https://kevinovenden.wordpress.com/2017/11/26/when-womens-rights-are-notadebate/

Helen Saxby. When Women’s Rights Are #NotaDebate. 26 November 2017
https://notthenewsinbriefs.wordpress.com/2017/11/26/when-womens-rights-are-notadebate/

Ruth Serwotka. Women are a vital part of the socialist movement – they must be consulted over changes to the Gender Recognition Act Morning Star 23 February 2017
https://morningstaronline.co.uk/article/women-are-vital-part-socialist-movement-they-must-be-consulted-over-changes-gender

Helen Steel. Statement on events at Anarchist Bookfair 2017. 3 November 2017
https://wordpress.com/read/blogs/138046121/posts/30

Kiri Tunks. Sex Matters – Law, terms, definitions, gender self-identity and woman’s rights. Europe Solidaire Sans Frontiers 9 August 2017.
https://www.europe-solidaire.org/spip.php?article41915
Originally published Morning Star 8 August 2017

 

 

 

“Women are a vital part of the socialist movement – they must be consulted over changes to the Gender Recognition Act”

Left wing trans-critics demand dialogue with Labour Party leaders about the Gender Recognition Act, writes Ruth Serwotka.

‘Prominent female trade unionists are beginning to understand the fundamental questions at stake and are furious to realise they have been blocked from consultation or meaningful discussions…’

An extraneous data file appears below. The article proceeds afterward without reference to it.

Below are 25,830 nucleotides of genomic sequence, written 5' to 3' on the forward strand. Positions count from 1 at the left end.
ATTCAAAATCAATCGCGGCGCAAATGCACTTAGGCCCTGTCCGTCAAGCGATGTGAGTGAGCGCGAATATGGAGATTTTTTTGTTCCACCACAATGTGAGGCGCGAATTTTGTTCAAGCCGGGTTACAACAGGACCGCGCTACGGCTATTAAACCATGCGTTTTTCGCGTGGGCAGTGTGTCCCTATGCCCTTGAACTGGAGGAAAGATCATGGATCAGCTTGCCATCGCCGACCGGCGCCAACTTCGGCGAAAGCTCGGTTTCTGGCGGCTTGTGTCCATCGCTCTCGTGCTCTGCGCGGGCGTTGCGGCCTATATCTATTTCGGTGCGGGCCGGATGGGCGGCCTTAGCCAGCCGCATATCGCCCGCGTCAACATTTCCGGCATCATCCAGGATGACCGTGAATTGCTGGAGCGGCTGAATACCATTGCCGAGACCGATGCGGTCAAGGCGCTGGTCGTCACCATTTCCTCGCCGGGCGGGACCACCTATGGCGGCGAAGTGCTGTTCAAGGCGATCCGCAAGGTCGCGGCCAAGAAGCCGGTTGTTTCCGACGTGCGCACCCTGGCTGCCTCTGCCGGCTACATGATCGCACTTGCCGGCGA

‘Simultaneously, vitriolic, misogynist language, such as the use of the acronym “Terf” and the insult “bigot” are being liberally sprinkled into the language of some party supporters and used against women with a long history of organisation within the movement, or to silence dissent among new party activists…’

‘Where socialist feminists are involved in trying to reassure women that the party will come good, they are angrily dismissed because, quite rightly, women want to hear reassurance coming from the party leadership itself…’

From Women are a vital part of the socialist movement – they must be consulted over changes to the Gender Recognition ActThe Morning Star 23 February 2018

Schools Resource Pack — Transgender Trend

Transgender schools guidance produced by transgender and LGBT organisations promotes a new ‘affirmation’ and social transition model which has been shown to increase persistence of gender dysphoria in children. The model fails to take into account the various reasons for childhood cross-sex identity, which can range from perfectly normal developmental exploration, through difficult family dynamics…

via Schools Resource Pack — Transgender Trend